• Plan B
  • 89% effective
  • Use within 48 hours of unprotected sex
  • Contains estrogen

What is Emergency Contraception?

Emergency contraception is a way to prevent pregnancy after you have unprotected sex. It usually comes in the form of a pill (sometimes called the morning-after pill or Plan-B) although some kinds of intrauterine devices can be used as emergency contraception. The emergency contraception pill works by introducing a large dose of hormones to stop ovulation while the sperm still exists inside the vagina (which can last for up to 6 days). There are two types of emergency contraception pills, and each requires a different timeframe after you have unprotected sex. One type requires a prescription from your gynecologist and should be taken within 5 days. The other type, most popularly called Plan-B, is available at most drugstores and pharmacies. This type should be taken within three to five days. Many women don’t keep track of when they’re ovulating, so it’s most effective when you take emergency contraception as soon as possible.

Emergency contraception should not be taken as a regular method of birth control because it can be more costly, come with more uncomfortable side effects, and is not as effective as other methods. However, you should take it in situations where you forgot to use your regular method, a condom broke or slipped off, or you didn’t consent to unprotected sex, for example. Emergency contraception will make it much less likely that you become pregnant after unprotected intercourse— it will not end an existing pregnancy. The type of emergency contraception that will work best for you depends on factors like your weight, your menstrual cycle, and whether you normally use a different method of contraception, so your gynecologist can make sure you take the right kind within the right time frame.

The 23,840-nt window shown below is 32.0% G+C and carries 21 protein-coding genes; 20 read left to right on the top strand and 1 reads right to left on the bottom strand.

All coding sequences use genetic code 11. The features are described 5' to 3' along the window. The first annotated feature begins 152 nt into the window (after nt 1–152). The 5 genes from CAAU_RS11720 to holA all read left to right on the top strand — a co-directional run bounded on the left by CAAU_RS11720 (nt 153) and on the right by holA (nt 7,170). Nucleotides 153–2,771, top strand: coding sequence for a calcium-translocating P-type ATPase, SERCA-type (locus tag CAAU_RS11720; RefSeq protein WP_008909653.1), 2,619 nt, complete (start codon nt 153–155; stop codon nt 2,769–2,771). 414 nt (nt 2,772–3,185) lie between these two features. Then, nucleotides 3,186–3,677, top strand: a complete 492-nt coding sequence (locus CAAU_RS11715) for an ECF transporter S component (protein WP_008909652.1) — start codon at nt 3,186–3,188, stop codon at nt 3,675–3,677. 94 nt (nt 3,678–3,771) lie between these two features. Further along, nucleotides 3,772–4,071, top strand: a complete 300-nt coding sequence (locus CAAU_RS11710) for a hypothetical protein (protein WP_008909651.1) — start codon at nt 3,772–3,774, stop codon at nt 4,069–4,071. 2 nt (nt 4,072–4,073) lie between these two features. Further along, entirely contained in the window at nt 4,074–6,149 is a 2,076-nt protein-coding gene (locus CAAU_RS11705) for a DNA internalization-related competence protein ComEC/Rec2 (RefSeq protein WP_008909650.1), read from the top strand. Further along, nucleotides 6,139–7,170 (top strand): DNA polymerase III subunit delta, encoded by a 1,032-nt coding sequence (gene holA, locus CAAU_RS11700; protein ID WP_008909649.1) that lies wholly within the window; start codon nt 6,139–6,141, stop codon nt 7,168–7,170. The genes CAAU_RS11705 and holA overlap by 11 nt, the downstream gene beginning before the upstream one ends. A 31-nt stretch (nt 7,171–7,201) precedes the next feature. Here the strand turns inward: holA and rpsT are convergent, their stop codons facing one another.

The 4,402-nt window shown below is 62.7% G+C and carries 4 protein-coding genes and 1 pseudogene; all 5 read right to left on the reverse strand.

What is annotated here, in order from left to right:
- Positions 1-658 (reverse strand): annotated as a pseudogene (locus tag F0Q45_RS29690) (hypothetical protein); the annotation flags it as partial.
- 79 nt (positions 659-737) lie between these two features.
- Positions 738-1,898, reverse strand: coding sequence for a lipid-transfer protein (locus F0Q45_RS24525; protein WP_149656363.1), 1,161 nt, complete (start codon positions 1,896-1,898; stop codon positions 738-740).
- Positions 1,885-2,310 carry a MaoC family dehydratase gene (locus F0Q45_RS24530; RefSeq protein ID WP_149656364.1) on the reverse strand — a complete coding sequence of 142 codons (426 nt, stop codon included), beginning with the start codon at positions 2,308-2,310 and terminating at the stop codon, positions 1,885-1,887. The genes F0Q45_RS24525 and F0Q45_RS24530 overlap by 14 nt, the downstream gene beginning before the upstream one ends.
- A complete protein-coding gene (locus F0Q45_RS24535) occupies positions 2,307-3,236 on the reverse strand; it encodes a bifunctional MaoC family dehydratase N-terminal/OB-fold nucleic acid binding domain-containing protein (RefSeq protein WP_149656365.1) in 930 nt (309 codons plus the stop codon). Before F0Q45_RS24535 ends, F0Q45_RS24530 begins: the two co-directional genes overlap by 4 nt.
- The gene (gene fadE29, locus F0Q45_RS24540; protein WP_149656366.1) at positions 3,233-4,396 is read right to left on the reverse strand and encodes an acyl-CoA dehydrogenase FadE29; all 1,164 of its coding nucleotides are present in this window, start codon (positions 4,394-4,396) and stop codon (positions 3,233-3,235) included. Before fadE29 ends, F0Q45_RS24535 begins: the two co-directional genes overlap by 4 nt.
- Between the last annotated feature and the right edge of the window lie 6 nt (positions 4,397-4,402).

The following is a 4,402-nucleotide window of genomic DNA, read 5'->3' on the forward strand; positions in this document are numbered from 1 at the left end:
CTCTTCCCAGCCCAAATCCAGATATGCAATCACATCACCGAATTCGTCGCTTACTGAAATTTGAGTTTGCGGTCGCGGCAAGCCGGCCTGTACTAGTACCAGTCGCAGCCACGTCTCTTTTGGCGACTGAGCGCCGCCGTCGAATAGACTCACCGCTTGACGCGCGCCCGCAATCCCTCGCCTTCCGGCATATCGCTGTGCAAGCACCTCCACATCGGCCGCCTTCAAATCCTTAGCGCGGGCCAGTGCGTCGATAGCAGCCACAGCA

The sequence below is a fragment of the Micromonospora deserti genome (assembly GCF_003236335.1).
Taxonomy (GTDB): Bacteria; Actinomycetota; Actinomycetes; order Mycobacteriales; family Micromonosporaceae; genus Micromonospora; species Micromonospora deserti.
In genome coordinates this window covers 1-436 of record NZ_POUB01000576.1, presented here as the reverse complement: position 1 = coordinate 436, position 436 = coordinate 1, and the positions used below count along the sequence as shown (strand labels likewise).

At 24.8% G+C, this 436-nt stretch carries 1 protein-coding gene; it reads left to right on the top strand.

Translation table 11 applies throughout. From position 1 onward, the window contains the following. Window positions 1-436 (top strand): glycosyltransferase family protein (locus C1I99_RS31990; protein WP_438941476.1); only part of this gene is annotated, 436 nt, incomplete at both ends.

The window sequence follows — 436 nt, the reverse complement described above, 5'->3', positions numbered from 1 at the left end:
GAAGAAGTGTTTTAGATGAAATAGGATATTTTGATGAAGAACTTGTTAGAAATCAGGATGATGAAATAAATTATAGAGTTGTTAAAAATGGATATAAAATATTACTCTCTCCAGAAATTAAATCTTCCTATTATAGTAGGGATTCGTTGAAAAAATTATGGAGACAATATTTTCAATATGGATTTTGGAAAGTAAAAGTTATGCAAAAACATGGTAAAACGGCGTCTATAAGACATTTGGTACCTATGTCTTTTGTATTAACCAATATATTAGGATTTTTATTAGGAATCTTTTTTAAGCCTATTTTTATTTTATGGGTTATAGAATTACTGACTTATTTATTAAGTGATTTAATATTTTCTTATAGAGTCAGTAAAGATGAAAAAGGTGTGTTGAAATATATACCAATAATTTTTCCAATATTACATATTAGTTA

There are no serious risks with emergency contraception. However, it can come with some side effects for a few days after you take it. This can include nausea, headache, bleeding, and cramping, but these side effects can be managed at home. Emergency contraception will not protect against  STD’s so you should speak with your gynecologist about the right screenings.

How do I get started on Emergency Contraception?

The best way to determine whether you should take emergency contraception and when is by speaking with your gynecologist. We can provide emergency contraception at our office after we discuss the right option for you based on different factors. We can also discuss your existing contraception methods or recommend new ones based on your preferences.